Tomorrow I am helping one New Jersey office of a national law firm launch an in-house coaching program for the office associates. I have coached many of the lawyers who will serve as coaches, so they have an idea on how to make their program successful.

Yesterday I posted: Coaching: Why it is more important than ever in 2013. I should have added: “and beyond.”  Preparing for presentation I will give to launch the New Jersey office coaching program gave me the opportunity to reflect on how a coach helps lawyers. In this post I want to share those thoughts with you.

I recently read an NPR interview of Atul Gawande, professor of surgery at Harvard Medical School: Athletes Have Coaches. Why Not Everyone Else? In the interview there is a reference to Gawande’s New Yorker article: Personal Best: Top athletes and singers have coaches. Should you?  I urge you to take a moment to read both articles.

In the New Yorker article, Gawande describes paying a recent college grad for a tennis lesson. Then, he writes:

Not long afterward, I watched Rafael Nadal play a tournament match on the Tennis Channel. The camera flashed to his coach, and the obvious struck me as interesting: even Rafael Nadal has a coach. Nearly every élite tennis player in the world does. Professional athletes use coaches to make sure they are as good as they can be.

But doctors don’t. I’d paid to have a kid just out of college look at my serve. So why did I find it inconceivable to pay someone to come into my operating room and coach me on my surgical technique?

Gawande then discusses how a University of Virginia study found that many teachers see no need for coaching. The same is true for many lawyers. This week Seth Godin posted:  The opposite of ‘defenseless’. In that blog, he describes those who will not benefit from coaching. He then writes:

Defenseless is the best choice for those seeking to grow.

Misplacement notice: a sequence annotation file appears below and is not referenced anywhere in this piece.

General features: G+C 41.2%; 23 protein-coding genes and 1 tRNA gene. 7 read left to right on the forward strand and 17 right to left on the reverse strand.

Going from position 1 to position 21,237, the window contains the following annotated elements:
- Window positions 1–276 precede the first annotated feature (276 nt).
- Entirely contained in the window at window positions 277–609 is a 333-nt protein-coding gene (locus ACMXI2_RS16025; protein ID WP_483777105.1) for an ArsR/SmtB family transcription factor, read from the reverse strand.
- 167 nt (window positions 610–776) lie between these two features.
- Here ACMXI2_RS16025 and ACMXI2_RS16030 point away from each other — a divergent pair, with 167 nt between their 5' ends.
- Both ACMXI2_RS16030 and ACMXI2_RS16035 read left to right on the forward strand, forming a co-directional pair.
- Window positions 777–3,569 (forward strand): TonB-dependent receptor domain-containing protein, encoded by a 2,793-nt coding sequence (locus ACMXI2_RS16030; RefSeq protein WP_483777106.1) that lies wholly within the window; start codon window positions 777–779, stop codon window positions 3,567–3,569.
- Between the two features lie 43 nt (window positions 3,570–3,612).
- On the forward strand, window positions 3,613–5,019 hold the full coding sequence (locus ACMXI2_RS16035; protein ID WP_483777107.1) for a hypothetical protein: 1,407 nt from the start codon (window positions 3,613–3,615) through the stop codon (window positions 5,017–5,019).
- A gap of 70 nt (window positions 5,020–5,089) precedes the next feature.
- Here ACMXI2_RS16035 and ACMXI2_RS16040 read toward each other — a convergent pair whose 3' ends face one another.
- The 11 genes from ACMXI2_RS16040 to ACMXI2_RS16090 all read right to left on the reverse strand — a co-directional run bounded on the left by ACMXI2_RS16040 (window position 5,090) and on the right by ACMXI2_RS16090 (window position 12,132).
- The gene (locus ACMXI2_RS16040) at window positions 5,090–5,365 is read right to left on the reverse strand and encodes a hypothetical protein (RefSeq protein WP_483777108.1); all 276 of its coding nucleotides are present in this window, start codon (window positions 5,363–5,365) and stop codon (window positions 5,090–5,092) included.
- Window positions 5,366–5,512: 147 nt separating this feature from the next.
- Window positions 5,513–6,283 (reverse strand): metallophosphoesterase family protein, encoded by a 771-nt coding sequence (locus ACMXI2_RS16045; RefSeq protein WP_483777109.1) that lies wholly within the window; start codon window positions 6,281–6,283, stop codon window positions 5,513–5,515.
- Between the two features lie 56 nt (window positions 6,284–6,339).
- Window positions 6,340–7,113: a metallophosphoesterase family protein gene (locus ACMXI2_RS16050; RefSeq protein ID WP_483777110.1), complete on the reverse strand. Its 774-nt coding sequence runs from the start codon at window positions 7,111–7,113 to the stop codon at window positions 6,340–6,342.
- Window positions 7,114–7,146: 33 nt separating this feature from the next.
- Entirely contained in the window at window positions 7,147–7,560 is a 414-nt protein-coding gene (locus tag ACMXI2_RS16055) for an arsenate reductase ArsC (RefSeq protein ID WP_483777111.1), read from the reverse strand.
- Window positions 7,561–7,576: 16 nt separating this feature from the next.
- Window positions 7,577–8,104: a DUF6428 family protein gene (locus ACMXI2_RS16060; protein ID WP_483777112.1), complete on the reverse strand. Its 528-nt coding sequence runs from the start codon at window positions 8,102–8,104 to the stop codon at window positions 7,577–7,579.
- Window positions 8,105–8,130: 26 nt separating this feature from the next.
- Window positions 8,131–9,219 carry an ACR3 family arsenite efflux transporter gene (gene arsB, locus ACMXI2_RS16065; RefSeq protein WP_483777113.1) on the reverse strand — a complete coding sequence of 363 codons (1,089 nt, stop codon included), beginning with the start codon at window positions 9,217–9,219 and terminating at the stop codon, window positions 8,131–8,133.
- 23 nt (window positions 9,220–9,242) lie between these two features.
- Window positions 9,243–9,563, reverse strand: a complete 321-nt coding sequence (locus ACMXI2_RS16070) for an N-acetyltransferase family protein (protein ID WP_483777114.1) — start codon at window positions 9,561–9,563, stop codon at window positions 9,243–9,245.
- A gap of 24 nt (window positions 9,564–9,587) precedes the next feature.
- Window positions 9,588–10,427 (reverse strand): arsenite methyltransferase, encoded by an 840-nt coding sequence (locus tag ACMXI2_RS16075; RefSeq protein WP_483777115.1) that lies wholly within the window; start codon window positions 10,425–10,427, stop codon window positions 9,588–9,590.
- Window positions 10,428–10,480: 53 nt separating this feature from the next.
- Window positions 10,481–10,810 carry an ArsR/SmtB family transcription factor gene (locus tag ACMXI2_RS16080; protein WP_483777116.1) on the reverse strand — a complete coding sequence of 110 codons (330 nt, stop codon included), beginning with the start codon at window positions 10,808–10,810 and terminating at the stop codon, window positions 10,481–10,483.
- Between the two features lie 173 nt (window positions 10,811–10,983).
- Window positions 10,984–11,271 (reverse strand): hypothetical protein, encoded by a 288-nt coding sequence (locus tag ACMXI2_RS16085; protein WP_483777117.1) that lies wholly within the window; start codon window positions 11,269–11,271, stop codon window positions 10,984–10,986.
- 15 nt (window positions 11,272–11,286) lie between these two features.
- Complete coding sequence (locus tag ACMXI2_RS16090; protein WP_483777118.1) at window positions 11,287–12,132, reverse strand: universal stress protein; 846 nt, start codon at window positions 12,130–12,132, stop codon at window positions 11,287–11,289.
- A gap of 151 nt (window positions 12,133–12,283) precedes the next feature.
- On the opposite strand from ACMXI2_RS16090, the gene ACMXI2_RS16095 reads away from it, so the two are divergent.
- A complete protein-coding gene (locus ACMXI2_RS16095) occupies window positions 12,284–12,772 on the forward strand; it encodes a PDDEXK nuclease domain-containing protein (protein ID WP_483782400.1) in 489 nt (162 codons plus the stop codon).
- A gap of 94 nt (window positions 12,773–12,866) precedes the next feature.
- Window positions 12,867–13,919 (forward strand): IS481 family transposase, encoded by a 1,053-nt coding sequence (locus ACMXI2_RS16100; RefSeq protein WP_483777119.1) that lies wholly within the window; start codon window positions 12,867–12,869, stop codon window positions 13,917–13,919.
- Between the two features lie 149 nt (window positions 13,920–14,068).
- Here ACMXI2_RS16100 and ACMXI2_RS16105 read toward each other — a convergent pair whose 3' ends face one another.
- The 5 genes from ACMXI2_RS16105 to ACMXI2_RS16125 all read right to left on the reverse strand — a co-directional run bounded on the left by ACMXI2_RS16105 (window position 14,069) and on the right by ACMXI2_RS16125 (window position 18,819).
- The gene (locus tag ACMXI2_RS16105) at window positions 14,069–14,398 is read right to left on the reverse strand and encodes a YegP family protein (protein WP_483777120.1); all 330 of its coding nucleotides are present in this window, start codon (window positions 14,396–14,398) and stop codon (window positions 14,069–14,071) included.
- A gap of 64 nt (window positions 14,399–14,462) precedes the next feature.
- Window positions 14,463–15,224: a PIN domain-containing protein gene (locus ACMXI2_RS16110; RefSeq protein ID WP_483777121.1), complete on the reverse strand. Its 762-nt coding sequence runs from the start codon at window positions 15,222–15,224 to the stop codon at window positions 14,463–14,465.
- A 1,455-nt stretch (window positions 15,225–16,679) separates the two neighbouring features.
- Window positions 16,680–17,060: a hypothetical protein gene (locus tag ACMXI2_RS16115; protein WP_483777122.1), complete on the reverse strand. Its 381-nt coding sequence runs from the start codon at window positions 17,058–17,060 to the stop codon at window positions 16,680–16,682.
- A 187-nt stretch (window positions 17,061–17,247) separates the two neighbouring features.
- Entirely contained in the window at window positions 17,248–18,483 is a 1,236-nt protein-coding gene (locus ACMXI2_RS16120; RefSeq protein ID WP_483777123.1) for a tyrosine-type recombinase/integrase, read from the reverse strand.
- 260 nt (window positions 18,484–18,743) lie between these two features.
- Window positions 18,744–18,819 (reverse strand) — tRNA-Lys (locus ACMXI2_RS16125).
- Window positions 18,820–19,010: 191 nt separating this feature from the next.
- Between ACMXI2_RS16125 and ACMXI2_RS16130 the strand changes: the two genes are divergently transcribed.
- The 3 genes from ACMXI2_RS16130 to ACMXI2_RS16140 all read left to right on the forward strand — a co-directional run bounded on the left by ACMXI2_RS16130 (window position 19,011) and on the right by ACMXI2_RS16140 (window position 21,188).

If you are “defenseless,” have an intense desire to learn, change and develop a successful career, here is what a coach can help you do.

  1. Help you figure out your priorities in your life.
  2. Help you develop an action plan based on your priorities.
  3. Hold you accountable.
  4. Help you figure out how to best use your strengths for client development.
  5. Help you become more focused and purposeful about your efforts.
  6. Help you figure out what activities are a waste of your time.
  7. Encourage you and help you stay motivated when things are not going as well as you would like.
  8. Help you figure out what client development activities will give you the greatest return on your time investment.
  9. Help you prepare for an event where you will meet potential clients and referral sources.
  10. Share with you ideas on how to raise your visibility and credibility to your target market.
  11. Share ideas on how to make your blog most effective with your clients.
  12. Give you feedback on an article or blog you have written.
  13. Give you feedback on presentation slides.
  14. Watch you give your presentation and give you feedback.
  15. Share ideas with you on how to become more focused on your most important contacts.
  16. Give you feedback on how you can most effectively use social media.
  17. Help you with ideas for meetings or pitches to potential clients.
  18. Help brainstorm ideas to retain and expand relationships with existing clients.
  19. Help brainstorm ideas on dealing with difficult clients or difficult partners in your firm.
  20. Help make your client development efforts more enjoyable and less stressful.

If you want to read about how to set up a coaching program in your firm, take a look at my eBook: Client Development Training and Coaching Program.

We are three months away from starting another year. Are you prepared to take your practice to the next level? Are you getting help, or just taking care of it on your own?